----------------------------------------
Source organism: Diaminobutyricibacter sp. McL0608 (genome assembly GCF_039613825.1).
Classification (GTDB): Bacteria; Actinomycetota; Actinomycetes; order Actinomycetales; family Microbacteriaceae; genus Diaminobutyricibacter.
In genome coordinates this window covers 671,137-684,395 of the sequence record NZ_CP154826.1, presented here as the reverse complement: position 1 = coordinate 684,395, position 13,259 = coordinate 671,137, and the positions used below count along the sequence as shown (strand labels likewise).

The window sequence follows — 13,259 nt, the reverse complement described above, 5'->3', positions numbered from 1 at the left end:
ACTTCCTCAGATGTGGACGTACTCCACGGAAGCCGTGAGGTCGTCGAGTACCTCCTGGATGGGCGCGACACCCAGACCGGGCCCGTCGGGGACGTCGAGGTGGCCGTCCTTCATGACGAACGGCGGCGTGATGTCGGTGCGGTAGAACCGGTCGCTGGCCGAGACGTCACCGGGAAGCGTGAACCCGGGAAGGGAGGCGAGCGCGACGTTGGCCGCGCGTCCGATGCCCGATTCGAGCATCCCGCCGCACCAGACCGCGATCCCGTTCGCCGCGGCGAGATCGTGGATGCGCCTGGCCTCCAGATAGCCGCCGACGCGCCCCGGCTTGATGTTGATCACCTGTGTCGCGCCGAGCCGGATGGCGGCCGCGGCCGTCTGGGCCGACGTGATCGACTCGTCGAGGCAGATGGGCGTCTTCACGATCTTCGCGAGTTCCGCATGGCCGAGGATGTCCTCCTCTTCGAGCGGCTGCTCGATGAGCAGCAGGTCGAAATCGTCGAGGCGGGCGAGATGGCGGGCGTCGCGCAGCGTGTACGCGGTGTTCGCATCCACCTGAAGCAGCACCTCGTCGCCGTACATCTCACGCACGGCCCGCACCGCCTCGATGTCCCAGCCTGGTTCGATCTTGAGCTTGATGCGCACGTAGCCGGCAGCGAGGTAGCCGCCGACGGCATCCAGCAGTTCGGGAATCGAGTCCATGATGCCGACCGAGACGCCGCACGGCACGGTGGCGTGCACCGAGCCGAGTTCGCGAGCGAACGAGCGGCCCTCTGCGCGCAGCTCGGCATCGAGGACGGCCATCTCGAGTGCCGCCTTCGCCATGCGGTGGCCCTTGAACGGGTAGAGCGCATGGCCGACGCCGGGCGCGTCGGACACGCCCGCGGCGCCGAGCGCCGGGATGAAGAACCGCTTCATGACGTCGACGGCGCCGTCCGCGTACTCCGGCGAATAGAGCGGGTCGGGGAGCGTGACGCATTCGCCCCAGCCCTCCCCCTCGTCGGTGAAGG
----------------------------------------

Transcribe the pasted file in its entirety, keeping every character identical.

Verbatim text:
Source organism: Diaminobutyricibacter sp. McL0608 (genome assembly GCF_039613825.1).
Classification (GTDB): Bacteria; Actinomycetota; Actinomycetes; order Actinomycetales; family Microbacteriaceae; genus Diaminobutyricibacter.
In genome coordinates this window covers 671,137-684,395 of the sequence record NZ_CP154826.1, presented here as the reverse complement: position 1 = coordinate 684,395, position 13,259 = coordinate 671,137, and the positions used below count along the sequence as shown (strand labels likewise).

The window sequence follows — 13,259 nt, the reverse complement described above, 5'->3', positions numbered from 1 at the left end:
ACTTCCTCAGATGTGGACGTACTCCACGGAAGCCGTGAGGTCGTCGAGTACCTCCTGGATGGGCGCGACACCCAGACCGGGCCCGTCGGGGACGTCGAGGTGGCCGTCCTTCATGACGAACGGCGGCGTGATGTCGGTGCGGTAGAACCGGTCGCTGGCCGAGACGTCACCGGGAAGCGTGAACCCGGGAAGGGAGGCGAGCGCGACGTTGGCCGCGCGTCCGATGCCCGATTCGAGCATCCCGCCGCACCAGACCGCGATCCCGTTCGCCGCGGCGAGATCGTGGATGCGCCTGGCCTCCAGATAGCCGCCGACGCGCCCCGGCTTGATGTTGATCACCTGTGTCGCGCCGAGCCGGATGGCGGCCGCGGCCGTCTGGGCCGACGTGATCGACTCGTCGAGGCAGATGGGCGTCTTCACGATCTTCGCGAGTTCCGCATGGCCGAGGATGTCCTCCTCTTCGAGCGGCTGCTCGATGAGCAGCAGGTCGAAATCGTCGAGGCGGGCGAGATGGCGGGCGTCGCGCAGCGTGTACGCGGTGTTCGCATCCACCTGAAGCAGCACCTCGTCGCCGTACATCTCACGCACGGCCCGCACCGCCTCGATGTCCCAGCCTGGTTCGATCTTGAGCTTGATGCGCACGTAGCCGGCAGCGAGGTAGCCGCCGACGGCATCCAGCAGTTCGGGAATCGAGTCCATGATGCCGACCGAGACGCCGCACGGCACGGTGGCGTGCACCGAGCCGAGTTCGCGAGCGAACGAGCGGCCCTCTGCGCGCAGCTCGGCATCGAGGACGGCCATCTCGAGTGCCGCCTTCGCCATGCGGTGGCCCTTGAACGGGTAGAGCGCATGGCCGACGCCGGGCGCGTCGGACACGCCCGCGGCGCCGAGCGCCGGGATGAAGAACCGCTTCATGACGTCGACGGCGCCGTCCGCGTACTCCGGCGAATAGAGCGGGTCGGGGAGCGTGACGCATTCGCCCCAGCCCTCCCCCTCGTCGGTGAAGG